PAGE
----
Much of the discontent demonstrated by the results of both the EU referendum and the US presidential election stems from the decline of manufacturing in the UK and US, the lack of good blue-collar jobs in our industrial heartlands.
Only 8 per cent of UK employment is in manufacturing today, although this produces 10 per cent of our GDP, so productivity is about 25 per cent higher in industry than in services. No wonder that deindustrialisation has meant that a large proportion of our population is suffering and angry, fed up with low-paid and insecure service sector jobs.
It is impossible to argue that deindustrialisation is unconnected to the fact that it now costs far less to produce more or less anything in the Far East than it does in the UK. Despite assumptions, this has almost nothing to do with Chinese wages being lower than those in the UK, and everything to do with the fact that our UK exchange rate (pushed up by monetarism in the 1980s and then still further by massive UK assets sale since the 2000s) made the UK, along with nearly all the Western world, hopelessly uncompetitive with the East.
So why don’t we bring the exchange rate down again, to help us to start making, here in the UK, much of what we import at the moment?
What experts have said about Brexit
What experts have said about Brexit
1/11 Chancellor of the Exchequer Philip Hammond
The Chancellor claims London can still be a world financial hub despite Brexit “One of Britain’s great strengths is the ability to offer and aggregate all of the services the global financial services industry needs” “This has not changed as a result of the EU referendum and I will do everything I can to ensure the City of London retains its position as the world’s leading international financial centre.”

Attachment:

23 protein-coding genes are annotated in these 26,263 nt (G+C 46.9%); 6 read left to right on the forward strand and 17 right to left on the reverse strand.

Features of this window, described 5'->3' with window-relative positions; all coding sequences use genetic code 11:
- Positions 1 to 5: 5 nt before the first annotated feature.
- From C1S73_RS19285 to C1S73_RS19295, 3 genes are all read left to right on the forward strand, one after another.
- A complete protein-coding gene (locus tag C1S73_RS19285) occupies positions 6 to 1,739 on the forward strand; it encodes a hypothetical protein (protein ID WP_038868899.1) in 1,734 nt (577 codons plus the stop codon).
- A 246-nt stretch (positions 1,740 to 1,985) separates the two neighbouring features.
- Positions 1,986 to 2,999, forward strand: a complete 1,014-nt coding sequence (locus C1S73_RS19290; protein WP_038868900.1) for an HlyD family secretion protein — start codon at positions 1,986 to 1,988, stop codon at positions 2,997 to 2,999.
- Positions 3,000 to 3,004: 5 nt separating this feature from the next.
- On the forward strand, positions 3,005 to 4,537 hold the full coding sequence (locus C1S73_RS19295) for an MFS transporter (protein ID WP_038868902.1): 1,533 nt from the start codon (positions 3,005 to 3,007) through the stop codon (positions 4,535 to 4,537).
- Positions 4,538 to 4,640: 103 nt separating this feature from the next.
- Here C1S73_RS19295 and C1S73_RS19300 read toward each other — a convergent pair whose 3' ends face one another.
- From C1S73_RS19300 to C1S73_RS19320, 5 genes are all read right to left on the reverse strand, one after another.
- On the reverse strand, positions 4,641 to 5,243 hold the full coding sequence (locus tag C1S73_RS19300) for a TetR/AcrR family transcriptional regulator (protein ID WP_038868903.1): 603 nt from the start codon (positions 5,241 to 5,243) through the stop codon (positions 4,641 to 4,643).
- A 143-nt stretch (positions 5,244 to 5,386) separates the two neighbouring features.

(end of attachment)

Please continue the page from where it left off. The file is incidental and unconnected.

2/11 Yanis Varoufakis
Greece's former finance minister compared the UK relations with the EU bloc with a well-known song by the Eagles: “You can check out any time you like, as the Hotel California song says, but you can't really leave. The proof is Theresa May has not even dared to trigger Article 50. It's like Harrison Ford going into Indiana Jones' castle and the path behind him fragmenting. You can get in, but getting out is not at all clear”
3/11 Michael O’Leary
Ryanair boss says UK will be ‘screwed’ by EU in Brexit trade deals: “I have no faith in the politicians in London going on about how ‘the world will want to trade with us’. The world will want to screw you – that's what happens in trade talks,” he said. “They have no interest in giving the UK a deal on trade”
4/11 Tim Martin
JD Wetherspoon's chairman has said claims that the UK would see serious economic consequences from a Brexit vote were "lurid" and wrong: “We were told it would be Armageddon from the OECD, from the IMF, David Cameron, the chancellor and President Obama who were predicting locusts in the fields and tidal waves in the North Sea"
5/11 Mark Carney
Governor of Bank of England is 'serene' about Bank of England's Brexit stance: “I am absolutely serene about the … judgments made both by the MPC and the FPC”
6/11 Christine Lagarde
IMF chief urges quick Brexit to reduce economic uncertainty: “We want to see clarity sooner rather than later because we think that a lack of clarity feeds uncertainty, which itself undermines investment appetites and decision making”
7/11 Inga Beale
Lloyd’s chief executive says Brexit is a major issue: "Clearly the UK's referendum on its EU membership is a major issue for us to deal with and we are now focusing our attention on having in place the plans that will ensure Lloyd's continues trading across Europe”
8/11 Colm Kelleher
President of US bank Morgan Stanley says City of London ‘will suffer’ as result of the EU referendum: “I do believe, and I said prior to the referendum, that the City of London will suffer as result of Brexit. The issue is how much”
9/11 Richard Branson